Avoid the bright lights of top cities when entering the China market
The China market has a notorious reputation for being extremely difficult to break into.
And too often, businesses tend to make the mistake of focusing on making a grand entrance into China through the first-tier cities - Beijing, Shanghai, Guangzhou, Tianjin and/or Chongqing, which are seen as the country’s largest and most developed metropolitan areas.
These cities, for one thing, are already heavily flooded with brands. Competition is intense, with companies spending tens of thousands on marketing alone, each fighting for a piece of the same pie.
It doesn’t help that the typical Chinese consumer is also fickle, easily swayed by flashier sales or a more aggressive salesman. Businesses can find it very hard to keep up with ever-changing tastes.
Brands come and go, as a result. Cosmetic brands Revlon and L'Oreal's Garnier have pulled out of China, while electronics retailer Best Buy sold its business there to a local real estate firm. Even globally successful names like Procter & Gamble, Nestlé and Yum! Brands (which operates fast-food chains Taco Bell, KFC and Pizza Hut, among others) have posted disappointing sales.
It’s a consumers’ market out there, where only the fittest - or the smartest - will survive.
All of this means that in such a saturated market today, trying to gain access into China through the Tier-1 cities is unlikely to cut it anymore. In fact, if you are in a heavily-contested sector, entering China through these top cities would be suicide.
Instead, taking a less conventional route through the fast-growing second-tier cities may just be the answer.
Just look at fried chicken chain Dicos. The Taiwanese-owned firm had started out in second- and third-tier cities, such as Chengdu and Lhasa, and has grown to become the third-largest fast food brand in China today. The company plans to beef up its store count to around 3,700 by 2020.
Dicos pulled an astute, strategic move by setting foot in cities that KFC was slow to enter. It built up a solid branding there and tapped on the network effect to influence consumers across the whole of China. And it worked.
According to Robert Lawrence Kuhn, an investment banker and author of How China’s Leaders Think, the commonly-used term “second-tier cities” is a misnomer.
They should be called “first-class opportunities” instead, he said in a Wall Street Journal article, noting that these cities - such as Nanjing, Dalian and Wuhan - have been growth engines of the Chinese economy, boosted by huge amounts of investment, new infrastructure and an influx of new talent.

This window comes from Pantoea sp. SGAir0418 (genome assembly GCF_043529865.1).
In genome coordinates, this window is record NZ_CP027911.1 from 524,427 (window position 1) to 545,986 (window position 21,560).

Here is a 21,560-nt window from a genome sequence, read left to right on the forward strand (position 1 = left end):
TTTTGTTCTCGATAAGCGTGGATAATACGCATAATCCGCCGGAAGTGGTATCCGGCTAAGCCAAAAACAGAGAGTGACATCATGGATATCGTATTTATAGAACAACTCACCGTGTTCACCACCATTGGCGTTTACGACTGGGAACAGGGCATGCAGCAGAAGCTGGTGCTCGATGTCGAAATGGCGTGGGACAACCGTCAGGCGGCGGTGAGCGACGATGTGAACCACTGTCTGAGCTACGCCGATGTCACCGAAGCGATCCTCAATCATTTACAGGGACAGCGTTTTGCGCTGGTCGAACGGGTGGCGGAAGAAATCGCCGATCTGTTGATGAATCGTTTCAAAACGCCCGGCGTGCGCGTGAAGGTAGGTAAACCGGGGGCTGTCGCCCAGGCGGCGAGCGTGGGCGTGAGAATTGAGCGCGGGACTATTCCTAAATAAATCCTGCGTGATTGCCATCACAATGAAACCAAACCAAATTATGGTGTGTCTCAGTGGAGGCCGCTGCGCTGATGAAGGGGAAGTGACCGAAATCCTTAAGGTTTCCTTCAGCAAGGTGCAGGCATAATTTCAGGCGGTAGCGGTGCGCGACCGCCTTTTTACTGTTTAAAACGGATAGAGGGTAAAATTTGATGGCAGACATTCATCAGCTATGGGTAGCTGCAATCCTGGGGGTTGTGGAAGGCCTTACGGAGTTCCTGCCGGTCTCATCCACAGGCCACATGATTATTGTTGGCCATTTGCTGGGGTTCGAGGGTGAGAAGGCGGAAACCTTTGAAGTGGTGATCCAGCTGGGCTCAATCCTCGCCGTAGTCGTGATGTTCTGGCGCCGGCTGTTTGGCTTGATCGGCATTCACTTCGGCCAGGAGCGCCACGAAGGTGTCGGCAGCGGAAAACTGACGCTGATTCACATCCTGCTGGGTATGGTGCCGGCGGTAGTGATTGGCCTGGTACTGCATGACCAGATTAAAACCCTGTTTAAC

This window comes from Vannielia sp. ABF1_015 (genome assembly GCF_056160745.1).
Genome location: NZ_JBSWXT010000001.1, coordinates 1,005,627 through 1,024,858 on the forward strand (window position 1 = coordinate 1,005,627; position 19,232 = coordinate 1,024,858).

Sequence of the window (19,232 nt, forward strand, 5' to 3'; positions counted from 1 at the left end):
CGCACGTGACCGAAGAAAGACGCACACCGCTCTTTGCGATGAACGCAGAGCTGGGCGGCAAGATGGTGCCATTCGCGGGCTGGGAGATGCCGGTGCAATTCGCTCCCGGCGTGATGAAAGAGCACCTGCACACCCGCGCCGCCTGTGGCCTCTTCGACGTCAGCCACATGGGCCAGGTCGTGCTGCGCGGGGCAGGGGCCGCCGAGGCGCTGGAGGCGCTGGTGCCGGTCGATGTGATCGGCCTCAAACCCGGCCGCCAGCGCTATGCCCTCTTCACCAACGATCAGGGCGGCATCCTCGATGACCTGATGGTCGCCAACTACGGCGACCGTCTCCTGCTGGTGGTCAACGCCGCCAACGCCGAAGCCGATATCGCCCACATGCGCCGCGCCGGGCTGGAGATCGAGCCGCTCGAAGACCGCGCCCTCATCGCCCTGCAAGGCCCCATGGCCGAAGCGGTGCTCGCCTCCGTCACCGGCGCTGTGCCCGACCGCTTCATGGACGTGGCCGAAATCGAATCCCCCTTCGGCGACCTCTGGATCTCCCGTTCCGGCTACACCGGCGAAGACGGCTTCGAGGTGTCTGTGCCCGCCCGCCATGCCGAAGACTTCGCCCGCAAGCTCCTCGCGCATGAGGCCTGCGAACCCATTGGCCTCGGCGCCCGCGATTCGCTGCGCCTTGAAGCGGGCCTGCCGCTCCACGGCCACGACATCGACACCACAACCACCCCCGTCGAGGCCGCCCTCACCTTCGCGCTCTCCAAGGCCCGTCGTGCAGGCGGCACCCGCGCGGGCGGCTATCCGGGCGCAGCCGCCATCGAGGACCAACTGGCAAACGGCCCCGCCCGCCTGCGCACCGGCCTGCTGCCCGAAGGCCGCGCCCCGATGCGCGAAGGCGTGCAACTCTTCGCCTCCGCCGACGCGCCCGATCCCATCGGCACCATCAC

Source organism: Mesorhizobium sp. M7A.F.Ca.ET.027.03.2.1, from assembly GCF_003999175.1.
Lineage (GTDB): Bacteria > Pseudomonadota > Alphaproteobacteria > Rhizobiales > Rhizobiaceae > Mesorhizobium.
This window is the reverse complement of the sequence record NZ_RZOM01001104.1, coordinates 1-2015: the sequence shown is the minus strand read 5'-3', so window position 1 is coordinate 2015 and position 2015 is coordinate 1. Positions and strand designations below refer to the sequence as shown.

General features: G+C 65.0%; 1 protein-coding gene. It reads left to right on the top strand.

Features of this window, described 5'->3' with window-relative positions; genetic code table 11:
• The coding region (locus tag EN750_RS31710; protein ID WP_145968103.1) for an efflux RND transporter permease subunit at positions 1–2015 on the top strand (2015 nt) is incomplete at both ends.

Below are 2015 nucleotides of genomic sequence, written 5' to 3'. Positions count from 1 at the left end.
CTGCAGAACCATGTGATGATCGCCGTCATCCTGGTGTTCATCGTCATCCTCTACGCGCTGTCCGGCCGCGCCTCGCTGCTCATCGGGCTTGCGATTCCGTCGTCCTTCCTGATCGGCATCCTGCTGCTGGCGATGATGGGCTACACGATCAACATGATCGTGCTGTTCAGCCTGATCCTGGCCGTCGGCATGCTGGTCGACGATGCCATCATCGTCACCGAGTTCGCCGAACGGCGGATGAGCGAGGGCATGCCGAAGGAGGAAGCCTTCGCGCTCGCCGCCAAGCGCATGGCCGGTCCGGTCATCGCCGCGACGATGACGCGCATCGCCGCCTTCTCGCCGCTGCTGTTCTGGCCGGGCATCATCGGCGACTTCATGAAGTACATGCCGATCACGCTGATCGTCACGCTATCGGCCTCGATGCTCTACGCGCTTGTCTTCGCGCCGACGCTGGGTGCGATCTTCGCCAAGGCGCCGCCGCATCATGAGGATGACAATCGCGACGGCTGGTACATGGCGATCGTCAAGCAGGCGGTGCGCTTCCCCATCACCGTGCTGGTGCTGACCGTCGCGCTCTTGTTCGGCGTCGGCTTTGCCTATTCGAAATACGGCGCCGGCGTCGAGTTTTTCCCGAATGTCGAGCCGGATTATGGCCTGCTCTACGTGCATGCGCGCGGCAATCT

The opportunity for business extends beyond the second-tier cities. Morgan Stanley expects China’s private consumption market to more than double to US$11.8 trillion in 2030, from the US$4.7 trillion currently, with two-thirds of the growth powered by the third- and fourth-tier cities.
Spending in the hinterland is already on the rise. In a report by UnionPay and JD.COM, consumption in the third- and fourth-tier cities soared 58 per cent in 2017.
With a total population of over 1.3 billion people and a huge emerging middle class, China clearly spells massive growth opportunities for businesses - though only if they can first get into the market and successfully establish a foothold there.
The key here is this: entering China doesn’t always have to begin with the Tier-1 cities. There is plenty of room for growth starting from within the less glamorous places.
Take the craft beer market in the United States, which came into its own some 30 years back. People had grown tired of the big beer brands then, so when craft beer breweries grew from the periphery of the biggest cities, they exploded. Today, small, independent craft beer brands like Oskar Blues and Bell’s are available and highly sought after across the nation.
China's beer market now stands exactly at the inflection point where the US was years ago. In a market that has long been dominated by the big four beer brands - Tsingtao, Snow, Yanjing, Harbin - consumers are getting thirsty for variety, going by how there are more than 100 beer brands in Shanghai and Beijing.
The time is ripe for a shake-up. This spells an opening for craft beer players who are eyeing the China market.
The most feasible way in? Start with the lower-tier cities.
Such a strategy would mimic how the Chinese Communist Party came to power. It had started out in the 1920s by attacking the cities, failing horribly in Shanghai. Mao Zedong then took the party on the Long March, retreating into the smaller, rural areas of mid-western China. There, he earned the support of the peasantry - a move that later helped cement his position as the leader of China.
Indeed, rather than aiming right for the bright lights of the big cities, it seems taking the underrated route would pay off in a much bigger way.